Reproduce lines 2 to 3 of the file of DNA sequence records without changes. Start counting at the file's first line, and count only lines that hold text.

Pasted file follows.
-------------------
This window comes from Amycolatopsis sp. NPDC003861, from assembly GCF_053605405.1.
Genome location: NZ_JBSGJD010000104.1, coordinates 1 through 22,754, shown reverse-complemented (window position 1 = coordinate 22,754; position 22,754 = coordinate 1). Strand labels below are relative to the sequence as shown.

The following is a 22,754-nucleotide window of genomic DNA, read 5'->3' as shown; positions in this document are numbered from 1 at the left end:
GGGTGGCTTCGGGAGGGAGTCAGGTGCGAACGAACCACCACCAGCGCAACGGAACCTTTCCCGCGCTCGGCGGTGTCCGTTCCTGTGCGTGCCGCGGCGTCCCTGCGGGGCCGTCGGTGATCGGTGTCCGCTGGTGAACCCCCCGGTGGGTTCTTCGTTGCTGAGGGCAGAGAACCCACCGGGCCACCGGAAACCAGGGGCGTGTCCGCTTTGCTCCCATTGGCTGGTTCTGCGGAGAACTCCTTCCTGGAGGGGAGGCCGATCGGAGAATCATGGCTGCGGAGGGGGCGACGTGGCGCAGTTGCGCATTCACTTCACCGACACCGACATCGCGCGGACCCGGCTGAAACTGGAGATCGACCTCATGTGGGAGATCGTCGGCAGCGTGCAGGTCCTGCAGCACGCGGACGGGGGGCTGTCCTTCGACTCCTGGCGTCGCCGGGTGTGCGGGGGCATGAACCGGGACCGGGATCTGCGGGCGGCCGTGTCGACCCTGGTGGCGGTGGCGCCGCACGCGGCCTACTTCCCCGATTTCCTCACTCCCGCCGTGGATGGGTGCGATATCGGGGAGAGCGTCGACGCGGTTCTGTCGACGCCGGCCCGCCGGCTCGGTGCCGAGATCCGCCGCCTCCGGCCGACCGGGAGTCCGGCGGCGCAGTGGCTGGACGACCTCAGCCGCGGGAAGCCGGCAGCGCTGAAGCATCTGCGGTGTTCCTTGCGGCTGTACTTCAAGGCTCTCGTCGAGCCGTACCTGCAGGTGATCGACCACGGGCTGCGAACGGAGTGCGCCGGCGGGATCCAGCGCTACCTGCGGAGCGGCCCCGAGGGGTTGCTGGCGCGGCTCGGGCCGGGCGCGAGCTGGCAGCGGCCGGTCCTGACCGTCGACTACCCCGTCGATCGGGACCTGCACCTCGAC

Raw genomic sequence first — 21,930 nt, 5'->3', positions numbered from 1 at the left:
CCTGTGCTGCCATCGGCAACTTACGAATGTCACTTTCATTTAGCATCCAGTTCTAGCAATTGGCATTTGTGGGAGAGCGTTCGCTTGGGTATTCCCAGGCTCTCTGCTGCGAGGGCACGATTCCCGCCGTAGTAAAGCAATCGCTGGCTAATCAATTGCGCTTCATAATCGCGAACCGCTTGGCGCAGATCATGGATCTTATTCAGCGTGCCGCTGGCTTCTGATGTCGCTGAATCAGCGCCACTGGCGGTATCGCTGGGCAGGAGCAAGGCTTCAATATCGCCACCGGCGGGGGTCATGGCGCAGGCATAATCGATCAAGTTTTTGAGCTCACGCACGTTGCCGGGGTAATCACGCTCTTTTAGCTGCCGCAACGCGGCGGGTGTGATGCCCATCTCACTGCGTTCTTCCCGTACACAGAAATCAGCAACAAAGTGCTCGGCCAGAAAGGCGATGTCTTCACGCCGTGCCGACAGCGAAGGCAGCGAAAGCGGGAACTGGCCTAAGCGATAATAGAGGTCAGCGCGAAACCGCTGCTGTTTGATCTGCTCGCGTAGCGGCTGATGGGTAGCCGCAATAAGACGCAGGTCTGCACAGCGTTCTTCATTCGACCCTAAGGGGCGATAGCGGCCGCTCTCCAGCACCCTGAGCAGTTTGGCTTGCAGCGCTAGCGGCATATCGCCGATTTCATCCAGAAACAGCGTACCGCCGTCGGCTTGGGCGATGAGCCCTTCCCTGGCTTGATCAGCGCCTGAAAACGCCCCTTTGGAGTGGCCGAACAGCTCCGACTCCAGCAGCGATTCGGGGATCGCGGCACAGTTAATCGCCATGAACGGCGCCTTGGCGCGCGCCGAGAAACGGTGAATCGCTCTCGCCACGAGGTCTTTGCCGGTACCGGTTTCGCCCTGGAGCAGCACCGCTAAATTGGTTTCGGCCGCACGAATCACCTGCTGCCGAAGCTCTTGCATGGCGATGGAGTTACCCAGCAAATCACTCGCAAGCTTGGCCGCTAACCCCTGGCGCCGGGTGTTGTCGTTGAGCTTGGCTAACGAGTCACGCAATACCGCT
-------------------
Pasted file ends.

Genome location: NZ_JBSGJD010000104.1, coordinates 1 through 22,754, shown reverse-complemented (window position 1 = coordinate 22,754; position 22,754 = coordinate 1). Strand labels below are relative to the sequence as shown.

The following is a 22,754-nucleotide window of genomic DNA, read 5'->3' as shown; positions in this document are numbered from 1 at the left end: